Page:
If we are indeed entering into the age of context then it is without doubt that the calendar is the new operating system and here’s why.
The real power of the devices we carry is the connected computing power it holds. Forget the form, the screen size and resolution and even the processor speed for now. These are all features – enablers if you will. Instead, let’s focus on the things that happen as a result of the device, the things stored in the cloud somewhere that we refer to often during our day. In this context, that of our day, the calendar rules for most of us. We have appointments, we have places to be, calls to make and people to meet.
A number of years ago it was just a challenge to get your calendar in a format that was easy to carry, now we take its portability for granted. Some innovative young companies with very experienced leaders are now looking at how context, the cloud, your calendar, your location and the 1000 other things that contribute to a single point in time can converge into an action. This is where Donna, the new mobile assistant service by Kevin Cheng and his team is launching from.
Donna isn’t really an app at all, in fact it is a service that is delivered through the mobile device – mostly because that’s what is available. It takes its cue from your inputs (where you need to be and when) and combines it with the auxiliary factors that contribute to our arrival time and jams them into a simple, elegant solution. The outcome? Donna (named after the uber assistant/chief of staff/runner of the Bartlett Whitehouse of the West Wing) simply tells you when to leave. All those inputs, 18 months of development time and the outcome is a simple time to leave message that pops up on your screen. THIS is the power the device has. The simplicity is precisely it’s power.
This episode is about Donna and the reasons Kevin decided to land here after his exit from Twitter but it is also about the age of context, his beliefs in the importance of culture, the slow march of massive change and even what he wished he had invented. Kevin’s contributions and the impact of something like Donna are both in their embryonic state but there is no doubt that we are starting to witness the true power of pervasive, distributed, cloud-based intelligence.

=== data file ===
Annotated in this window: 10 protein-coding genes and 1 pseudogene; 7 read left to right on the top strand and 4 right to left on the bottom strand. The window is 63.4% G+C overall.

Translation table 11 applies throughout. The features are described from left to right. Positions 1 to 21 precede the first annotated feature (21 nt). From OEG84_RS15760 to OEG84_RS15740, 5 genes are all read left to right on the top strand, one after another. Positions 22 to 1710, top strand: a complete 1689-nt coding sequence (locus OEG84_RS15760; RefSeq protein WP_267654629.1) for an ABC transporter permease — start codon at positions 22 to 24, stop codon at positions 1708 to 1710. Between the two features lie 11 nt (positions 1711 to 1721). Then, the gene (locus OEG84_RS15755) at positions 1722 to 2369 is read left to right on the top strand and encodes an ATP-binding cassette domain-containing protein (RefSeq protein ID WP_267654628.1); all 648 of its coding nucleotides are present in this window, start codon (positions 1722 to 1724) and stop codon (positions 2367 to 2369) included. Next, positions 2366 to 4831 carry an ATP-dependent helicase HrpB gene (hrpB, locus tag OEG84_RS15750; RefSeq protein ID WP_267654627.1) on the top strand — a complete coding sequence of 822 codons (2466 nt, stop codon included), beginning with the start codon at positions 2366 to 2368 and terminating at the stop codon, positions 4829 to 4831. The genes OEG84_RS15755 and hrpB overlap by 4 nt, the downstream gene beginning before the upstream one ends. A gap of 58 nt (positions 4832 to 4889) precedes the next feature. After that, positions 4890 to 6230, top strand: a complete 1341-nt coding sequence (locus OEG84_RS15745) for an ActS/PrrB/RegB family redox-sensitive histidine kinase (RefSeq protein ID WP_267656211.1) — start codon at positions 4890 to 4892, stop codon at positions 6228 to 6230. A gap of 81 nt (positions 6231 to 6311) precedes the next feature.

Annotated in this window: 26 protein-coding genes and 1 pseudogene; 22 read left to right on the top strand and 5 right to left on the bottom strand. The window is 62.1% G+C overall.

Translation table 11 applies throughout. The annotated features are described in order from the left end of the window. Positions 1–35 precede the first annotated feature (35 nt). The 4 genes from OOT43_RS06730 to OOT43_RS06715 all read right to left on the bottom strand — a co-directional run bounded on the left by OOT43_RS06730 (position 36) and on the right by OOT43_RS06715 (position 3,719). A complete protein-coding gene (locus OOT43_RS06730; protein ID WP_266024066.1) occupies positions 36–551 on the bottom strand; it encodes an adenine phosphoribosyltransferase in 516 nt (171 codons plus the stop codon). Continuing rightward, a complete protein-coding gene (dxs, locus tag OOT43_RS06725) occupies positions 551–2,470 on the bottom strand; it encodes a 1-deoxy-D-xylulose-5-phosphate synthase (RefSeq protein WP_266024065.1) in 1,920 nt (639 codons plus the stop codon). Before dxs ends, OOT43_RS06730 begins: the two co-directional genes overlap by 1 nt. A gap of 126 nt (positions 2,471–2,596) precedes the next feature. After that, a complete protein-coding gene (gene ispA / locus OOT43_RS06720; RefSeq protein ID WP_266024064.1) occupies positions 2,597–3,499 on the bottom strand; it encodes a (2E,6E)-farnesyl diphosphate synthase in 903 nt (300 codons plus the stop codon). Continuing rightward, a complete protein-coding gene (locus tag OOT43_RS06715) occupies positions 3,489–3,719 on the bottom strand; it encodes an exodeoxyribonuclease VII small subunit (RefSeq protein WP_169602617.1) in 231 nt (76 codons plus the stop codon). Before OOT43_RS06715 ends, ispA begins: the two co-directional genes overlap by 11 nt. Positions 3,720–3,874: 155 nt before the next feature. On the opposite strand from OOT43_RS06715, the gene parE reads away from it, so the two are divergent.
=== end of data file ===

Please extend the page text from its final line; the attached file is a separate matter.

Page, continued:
Key takeaways from this episode. Click on the link and the video will take you to that clip
1. Is Donna an App? 2:20
2. Why name the app Donna? 5:08
3. About Incredible Labs – makers of Donna 10:48
4. Why the sudden groundswell in personal assistants for mobile? 12:26
5. What trends led you to build a mobile personal assistant 14:07
6. What was the first feature you started building for Donna 18:44
7. What is Donna’s main use-case? 23:55
8. How far do you go with cognitive off-loading with Donna? 25:15
9. What revenue opportunities are you thinking of? 28:25
10. What is the right time to turn revenue on? 30:20
11. Is charging for a product about confidence (or lack thereof)? 34:20
12. What is the “to app vs. in app” experience? 35:40
13. What did you bring with you to Donna from your Twitter experience? 39:00
14. How do you find inspiration? 45:00
15. How important is it to surround yourself with your brethren in the business you choose? 47:35
16. What do you see that you wish you had invented? 51:40
About Kevin Cheng
Kevin Cheng is the founder and CEO of of Incredible Labs, a startup that’s trying to keep up with super assistant Donna. Previously, he was a product manager at Twitter where he lead the #newTwitter website redesign, the Director of Product and User Experience at Raptr, and the designer of Yahoo! Pipes. He is also the author of See What I Mean: How to Use Comics to Communicate Ideas.